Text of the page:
interested. How much time do we as a group spend on continuous
learning and keeping up to date - it could be a job in itself.

I wonder how much though, our initial learning environment whether in
a classroom or on the job affects our perceptions in terms of
testing, coding, or just plain using computers. I consider myself of
a mini-computer, pre-gui, pre-object oriented background as that is
what I learned on in college. Would someone fresh out of school
knowing the latest and greatest stuff have a different view of
things?

Just contributing some thoughts,

Leslie Pearson
Leslie_Pearson@dtc.org




==== BOOK REVIEW ====

Review of "Software Runaways"
by Robert L. Glass
Prentice Hall PTR 1998
278 pages
ISBN: 0-13-673443-X

Subtitled "Lessons Learned from Massive Software Project Failures",
this book covers a number of large software projects which failed
in fairly dramatic fashion.  The definition used in this book for a
runaway is

  "a project that goes out of control primarily because of the
   difficulty of building the software needed by the system."

Robert Glass has written more than ten books on software
development and software quality.  He writes a column on
programming for the "Communications of the ACM."  He believes that
we can learn about how to do projects well from studying those
projects which have failed.

The Chapters are:

  1. Introduction -- 18 pages

  2. Software Runaway War Stories -- 2 pages

    2.1 Project Objectives Not Fully Specified -- 66 pages

    2.2 Bad Planning and Estimating -- 15 pages

    2.3 Technology New to the Organization -- 36 pages

    2.4 Inadequate/No Project Management Methodology -- 45 pages

    2.5 Insufficient Senior Staff on the Team -- 28 pages

    2.6 Poor Performance by Suppliers of Hardware/Software -- 1 page

    2.7 Other -- 15 pages

  3. Sofware Runaway Remedies -- 22 pages

  4. Conclusions -- 4 pages

 There is also a seven-page index.

The projects covered include the baggage system at the new Denver
airport, a Florida welfare system, the FAA's attempt at new
software, the IRS's various project failures, and several different
large banking systems, ranging in time from the early 1970's to the
present.

I found this book quite disappointing in a number of ways.  First,
I have thoroughly enjoyed Mr. Glass's writing in his previous books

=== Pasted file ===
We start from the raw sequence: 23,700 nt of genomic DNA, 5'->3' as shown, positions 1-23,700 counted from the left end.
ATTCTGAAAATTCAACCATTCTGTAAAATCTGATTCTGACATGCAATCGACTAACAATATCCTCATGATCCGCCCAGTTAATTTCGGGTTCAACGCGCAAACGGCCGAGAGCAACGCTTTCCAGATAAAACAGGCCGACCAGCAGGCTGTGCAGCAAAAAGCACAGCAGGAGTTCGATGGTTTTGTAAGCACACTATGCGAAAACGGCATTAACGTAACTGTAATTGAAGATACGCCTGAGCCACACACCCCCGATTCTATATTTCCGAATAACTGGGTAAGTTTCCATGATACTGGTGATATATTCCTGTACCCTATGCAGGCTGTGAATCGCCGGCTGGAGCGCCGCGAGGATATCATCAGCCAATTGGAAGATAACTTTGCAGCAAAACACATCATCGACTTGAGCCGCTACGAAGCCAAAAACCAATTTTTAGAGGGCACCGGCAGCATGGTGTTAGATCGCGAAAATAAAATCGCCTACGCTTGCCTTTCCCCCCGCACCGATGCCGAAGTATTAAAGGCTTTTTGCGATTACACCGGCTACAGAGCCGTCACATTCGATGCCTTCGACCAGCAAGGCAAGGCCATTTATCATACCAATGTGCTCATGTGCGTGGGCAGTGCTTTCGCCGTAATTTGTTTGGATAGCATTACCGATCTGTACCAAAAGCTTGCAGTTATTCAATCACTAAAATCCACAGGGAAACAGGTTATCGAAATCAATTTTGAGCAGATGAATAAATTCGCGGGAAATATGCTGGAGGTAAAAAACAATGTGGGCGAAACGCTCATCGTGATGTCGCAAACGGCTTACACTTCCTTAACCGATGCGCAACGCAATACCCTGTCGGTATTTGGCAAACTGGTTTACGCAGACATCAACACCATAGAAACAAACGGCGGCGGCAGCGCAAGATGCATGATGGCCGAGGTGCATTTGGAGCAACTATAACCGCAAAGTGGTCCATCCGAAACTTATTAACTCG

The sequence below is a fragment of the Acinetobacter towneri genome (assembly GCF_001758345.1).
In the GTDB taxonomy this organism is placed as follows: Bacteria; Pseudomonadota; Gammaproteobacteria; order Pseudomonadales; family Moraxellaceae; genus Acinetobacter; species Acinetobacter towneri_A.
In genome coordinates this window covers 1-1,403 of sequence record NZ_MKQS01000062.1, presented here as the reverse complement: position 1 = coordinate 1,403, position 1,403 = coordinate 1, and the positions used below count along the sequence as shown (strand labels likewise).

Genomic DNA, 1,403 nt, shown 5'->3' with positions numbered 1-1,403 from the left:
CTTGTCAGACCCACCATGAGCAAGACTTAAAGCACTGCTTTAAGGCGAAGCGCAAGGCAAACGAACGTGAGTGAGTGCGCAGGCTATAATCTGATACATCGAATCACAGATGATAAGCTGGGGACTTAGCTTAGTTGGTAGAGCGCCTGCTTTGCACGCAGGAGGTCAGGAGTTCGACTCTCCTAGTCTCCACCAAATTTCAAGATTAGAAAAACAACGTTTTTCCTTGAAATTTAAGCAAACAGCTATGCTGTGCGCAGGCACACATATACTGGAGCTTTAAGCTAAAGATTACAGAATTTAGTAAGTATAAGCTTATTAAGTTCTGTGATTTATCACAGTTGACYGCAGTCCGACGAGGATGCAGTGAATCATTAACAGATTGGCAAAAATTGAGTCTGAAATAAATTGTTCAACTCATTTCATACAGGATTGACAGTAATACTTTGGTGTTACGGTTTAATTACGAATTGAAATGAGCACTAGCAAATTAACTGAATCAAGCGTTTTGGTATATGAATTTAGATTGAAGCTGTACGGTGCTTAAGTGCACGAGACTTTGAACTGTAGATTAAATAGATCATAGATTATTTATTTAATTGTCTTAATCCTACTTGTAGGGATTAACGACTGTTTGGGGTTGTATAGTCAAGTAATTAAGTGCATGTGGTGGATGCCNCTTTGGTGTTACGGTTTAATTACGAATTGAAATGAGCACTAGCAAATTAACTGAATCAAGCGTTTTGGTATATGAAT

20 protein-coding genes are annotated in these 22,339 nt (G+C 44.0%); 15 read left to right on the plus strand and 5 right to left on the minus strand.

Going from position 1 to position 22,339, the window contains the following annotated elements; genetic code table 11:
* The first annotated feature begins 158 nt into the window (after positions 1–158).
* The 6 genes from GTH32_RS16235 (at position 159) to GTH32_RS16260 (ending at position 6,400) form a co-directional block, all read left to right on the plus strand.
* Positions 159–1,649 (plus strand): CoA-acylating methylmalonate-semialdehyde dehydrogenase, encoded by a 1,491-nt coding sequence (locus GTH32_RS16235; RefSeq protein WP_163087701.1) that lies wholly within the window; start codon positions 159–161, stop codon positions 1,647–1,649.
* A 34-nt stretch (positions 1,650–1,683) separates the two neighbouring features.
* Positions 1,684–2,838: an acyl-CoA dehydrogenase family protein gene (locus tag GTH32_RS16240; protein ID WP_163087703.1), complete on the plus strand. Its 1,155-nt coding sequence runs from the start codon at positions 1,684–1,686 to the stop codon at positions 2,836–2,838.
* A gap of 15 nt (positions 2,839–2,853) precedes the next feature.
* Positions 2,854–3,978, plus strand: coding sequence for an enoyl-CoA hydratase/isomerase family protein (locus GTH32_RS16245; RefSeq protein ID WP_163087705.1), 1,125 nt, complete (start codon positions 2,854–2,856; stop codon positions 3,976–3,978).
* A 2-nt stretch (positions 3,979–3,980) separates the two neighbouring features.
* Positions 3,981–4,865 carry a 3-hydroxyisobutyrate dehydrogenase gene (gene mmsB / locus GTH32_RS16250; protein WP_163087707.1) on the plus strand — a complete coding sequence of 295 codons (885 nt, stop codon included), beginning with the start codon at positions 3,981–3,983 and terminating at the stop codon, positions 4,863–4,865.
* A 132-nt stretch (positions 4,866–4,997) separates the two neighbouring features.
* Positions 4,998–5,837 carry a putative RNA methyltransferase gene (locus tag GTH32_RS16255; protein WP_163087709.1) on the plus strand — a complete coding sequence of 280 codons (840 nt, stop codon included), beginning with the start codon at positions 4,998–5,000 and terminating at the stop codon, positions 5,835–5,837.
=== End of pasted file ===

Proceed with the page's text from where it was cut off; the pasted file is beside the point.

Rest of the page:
and columns.  I was quite surprised to find that Mr. Glass only
wrote chapters 1, 3 and 4.  The bulk of the book (206 out of 253
pages) was either taken from various magazine articles not written
by Mr. Glass, or from other papers and studies.  In effect, Mr.
Glass is the editor, rather than the author.  Unfortunately, none
of the included text is up to Mr. Glass's high standards of
software development insight.

My second disappointment is that because the various descriptions
come from such different sources, different times and different
authors that I found it hard to make comparisons between projects
and to thereby learn from the examples.

My third disappointment is that some of these project were so long
in the past that I found it hard to relate to today's projects.
Some of the systems which failed did so for performance-related
issues -- at a time when a large, fast machine had 512KB of memory
and a 1 MIPS processor.  Should we conclude that these projects
would not be failures now?  (I don't think that is the message of
this book, but it sure isn't clear!)

My fourth disappointment is that the "lessons learned" aren't
really present in this book.  There is a list of remedies the
projects tried while they were failing, and a list of remedies that
the project teams planned to apply in the future.  There was no
evidence of whether or how effection these remedies might be.

I do like disaster movies, in general.  There are a lot of
disasters described in this book, but, unlike disaster movies,
there isn't much attention paid here to heroism..

My advice:  Read "Software Runaways" if you like disaster stories
or if you want to feel better about your own development problems


-- it's unlikely that they are going as poorly as the ones
described in this book.  This book may be useful for building a
case to scare your management into addressing problems of one of
your potential disasters.  I suspect that most readers won't find
much here to help them in their daily software quality work.

=============================================================
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Terry Colligan, Moderator.      mailto:moderator@tenberry.com